Chapter

Gassendi and the Seventeenth-Century Atomists on Primary and Secondary Qualities

Antonia LoLordo

in Primary and Secondary Qualities

Published in print April 2011 | ISBN: 9780199556151
Published online May 2011 | e-ISBN: 9780191725548 | DOI: http://dx.doi.org/10.1093/acprof:oso/9780199556151.003.0004
Gassendi and the Seventeenth-Century Atomists on Primary and Secondary Qualities

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Gassendi explicates the various qualities of bodies in atomist terms. But unlike most of his contemporaries, he does not distinguish primary and secondary qualities or argue that the size, shape, and motion of macroscopic bodies have a privileged metaphysical status their colors and tastes lack. This is because all qualities, for Gassendi, are textures—structures of atoms vibrating in locked patterns. Qualities like motion and taste are only epistemically different: we have a better grasp on what texture of bodies constitutes macro-level shape than taste. This chapter suggests that this epistemic difference is not the primary quality–secondary quality distinction—although this does depend on what philosophical work you expect the distinction to do. The chapter also suggests that Gassendi does not distinguish primary and secondary qualities because his physics is qualitative rather than quantitative. Hence, macro-level size, shape, and motion are mere explananda.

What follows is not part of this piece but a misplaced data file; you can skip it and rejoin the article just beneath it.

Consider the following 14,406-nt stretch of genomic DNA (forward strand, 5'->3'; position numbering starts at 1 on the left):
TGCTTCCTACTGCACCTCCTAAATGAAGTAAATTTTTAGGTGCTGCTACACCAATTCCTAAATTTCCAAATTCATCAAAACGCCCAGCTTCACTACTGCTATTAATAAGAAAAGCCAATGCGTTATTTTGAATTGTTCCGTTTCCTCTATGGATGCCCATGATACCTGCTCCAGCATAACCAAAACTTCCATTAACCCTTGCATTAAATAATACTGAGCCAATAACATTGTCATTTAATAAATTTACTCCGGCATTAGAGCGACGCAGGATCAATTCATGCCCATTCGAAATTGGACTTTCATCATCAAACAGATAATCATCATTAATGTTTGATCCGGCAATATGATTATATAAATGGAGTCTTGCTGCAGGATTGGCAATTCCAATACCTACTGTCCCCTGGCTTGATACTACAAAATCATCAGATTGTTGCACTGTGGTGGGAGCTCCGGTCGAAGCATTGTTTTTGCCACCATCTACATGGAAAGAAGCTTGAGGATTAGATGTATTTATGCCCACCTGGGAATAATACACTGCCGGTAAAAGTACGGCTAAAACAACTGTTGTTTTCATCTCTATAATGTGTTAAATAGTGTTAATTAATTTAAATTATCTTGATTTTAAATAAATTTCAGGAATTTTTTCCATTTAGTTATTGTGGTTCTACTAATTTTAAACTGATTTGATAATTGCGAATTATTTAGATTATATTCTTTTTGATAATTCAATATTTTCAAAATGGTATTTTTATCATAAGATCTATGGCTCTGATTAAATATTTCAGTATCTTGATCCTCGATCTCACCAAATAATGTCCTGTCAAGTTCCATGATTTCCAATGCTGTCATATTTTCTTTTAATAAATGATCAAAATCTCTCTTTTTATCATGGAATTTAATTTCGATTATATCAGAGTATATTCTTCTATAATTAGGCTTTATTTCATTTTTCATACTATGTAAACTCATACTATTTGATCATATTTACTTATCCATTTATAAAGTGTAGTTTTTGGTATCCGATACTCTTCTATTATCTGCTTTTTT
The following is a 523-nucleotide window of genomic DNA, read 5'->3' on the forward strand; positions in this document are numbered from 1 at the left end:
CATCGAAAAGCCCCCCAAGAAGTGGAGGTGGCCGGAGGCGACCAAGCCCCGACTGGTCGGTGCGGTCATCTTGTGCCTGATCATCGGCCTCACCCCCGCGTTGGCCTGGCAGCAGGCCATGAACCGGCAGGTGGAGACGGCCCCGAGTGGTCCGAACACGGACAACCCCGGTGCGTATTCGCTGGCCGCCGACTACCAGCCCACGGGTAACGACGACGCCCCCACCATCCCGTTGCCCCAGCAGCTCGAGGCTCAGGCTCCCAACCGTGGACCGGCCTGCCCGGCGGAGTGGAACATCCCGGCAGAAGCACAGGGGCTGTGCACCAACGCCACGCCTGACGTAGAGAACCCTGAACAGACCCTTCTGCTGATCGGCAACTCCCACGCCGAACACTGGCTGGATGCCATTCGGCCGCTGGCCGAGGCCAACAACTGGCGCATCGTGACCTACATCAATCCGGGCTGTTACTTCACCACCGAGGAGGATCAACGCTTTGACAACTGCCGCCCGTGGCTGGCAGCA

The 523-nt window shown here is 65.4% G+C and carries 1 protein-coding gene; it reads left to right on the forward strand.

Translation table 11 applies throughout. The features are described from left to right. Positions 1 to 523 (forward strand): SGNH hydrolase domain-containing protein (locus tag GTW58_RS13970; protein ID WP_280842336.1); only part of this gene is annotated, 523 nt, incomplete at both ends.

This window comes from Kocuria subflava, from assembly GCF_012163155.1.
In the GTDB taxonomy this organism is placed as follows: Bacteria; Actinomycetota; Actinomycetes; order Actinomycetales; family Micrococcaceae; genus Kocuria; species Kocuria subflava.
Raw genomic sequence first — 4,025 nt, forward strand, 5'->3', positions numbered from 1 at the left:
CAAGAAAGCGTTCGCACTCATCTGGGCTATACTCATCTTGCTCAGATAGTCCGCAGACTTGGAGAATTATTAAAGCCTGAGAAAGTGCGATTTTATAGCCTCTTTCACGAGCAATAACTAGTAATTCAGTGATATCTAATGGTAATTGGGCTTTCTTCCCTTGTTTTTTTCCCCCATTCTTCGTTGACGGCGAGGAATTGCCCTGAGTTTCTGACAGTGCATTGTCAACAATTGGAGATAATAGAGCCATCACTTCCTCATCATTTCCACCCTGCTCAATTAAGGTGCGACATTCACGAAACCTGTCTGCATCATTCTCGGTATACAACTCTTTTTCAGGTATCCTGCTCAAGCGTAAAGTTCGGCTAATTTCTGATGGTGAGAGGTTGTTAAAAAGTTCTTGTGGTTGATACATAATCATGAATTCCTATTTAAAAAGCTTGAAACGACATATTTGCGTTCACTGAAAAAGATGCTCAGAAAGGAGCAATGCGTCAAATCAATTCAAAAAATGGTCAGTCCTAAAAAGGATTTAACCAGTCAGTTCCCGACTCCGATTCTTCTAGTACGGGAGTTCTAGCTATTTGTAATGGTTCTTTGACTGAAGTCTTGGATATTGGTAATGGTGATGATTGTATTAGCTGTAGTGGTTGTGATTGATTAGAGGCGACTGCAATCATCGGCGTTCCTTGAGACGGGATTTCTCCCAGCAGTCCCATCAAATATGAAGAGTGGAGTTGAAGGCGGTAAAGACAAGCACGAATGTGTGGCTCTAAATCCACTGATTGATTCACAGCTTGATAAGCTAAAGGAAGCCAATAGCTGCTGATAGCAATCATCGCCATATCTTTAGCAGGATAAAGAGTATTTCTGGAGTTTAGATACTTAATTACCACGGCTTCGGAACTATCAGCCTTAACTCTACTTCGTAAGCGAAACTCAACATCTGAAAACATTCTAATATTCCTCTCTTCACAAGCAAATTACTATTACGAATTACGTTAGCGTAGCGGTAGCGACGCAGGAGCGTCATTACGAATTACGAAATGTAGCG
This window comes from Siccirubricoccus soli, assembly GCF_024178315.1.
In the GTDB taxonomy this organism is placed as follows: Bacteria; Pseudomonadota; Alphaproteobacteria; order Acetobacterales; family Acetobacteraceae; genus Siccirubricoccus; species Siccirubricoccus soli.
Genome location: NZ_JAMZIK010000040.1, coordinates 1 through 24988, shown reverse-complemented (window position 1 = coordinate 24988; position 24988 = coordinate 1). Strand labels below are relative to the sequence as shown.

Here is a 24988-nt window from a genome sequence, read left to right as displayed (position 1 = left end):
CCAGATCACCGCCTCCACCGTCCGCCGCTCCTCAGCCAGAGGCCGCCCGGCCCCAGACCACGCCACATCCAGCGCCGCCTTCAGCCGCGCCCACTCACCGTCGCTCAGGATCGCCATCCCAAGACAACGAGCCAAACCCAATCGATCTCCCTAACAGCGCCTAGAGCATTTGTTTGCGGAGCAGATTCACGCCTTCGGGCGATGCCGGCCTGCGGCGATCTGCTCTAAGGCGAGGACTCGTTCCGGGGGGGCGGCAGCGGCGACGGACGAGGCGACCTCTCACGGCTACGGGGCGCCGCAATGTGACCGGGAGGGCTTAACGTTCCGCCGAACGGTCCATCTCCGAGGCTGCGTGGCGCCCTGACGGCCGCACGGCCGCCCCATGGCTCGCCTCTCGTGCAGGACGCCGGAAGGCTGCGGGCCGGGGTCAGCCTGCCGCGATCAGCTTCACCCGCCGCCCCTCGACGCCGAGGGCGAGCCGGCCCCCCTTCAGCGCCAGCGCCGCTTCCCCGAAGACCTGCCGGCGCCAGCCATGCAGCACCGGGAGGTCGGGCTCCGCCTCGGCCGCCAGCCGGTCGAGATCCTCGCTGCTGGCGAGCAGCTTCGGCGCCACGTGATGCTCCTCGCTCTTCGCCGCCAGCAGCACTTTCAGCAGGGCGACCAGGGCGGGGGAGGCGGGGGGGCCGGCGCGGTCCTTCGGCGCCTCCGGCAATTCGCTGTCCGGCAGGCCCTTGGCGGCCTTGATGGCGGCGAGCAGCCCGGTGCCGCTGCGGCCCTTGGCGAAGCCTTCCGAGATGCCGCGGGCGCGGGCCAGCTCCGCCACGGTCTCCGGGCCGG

Keywords: Gassendi; Charleton; atomism; corpuscularianism; mechanism; primary qualities; secondary qualities; powers; appearances; texture

Chapter.  9655 words. 

Subjects: History of Western Philosophy

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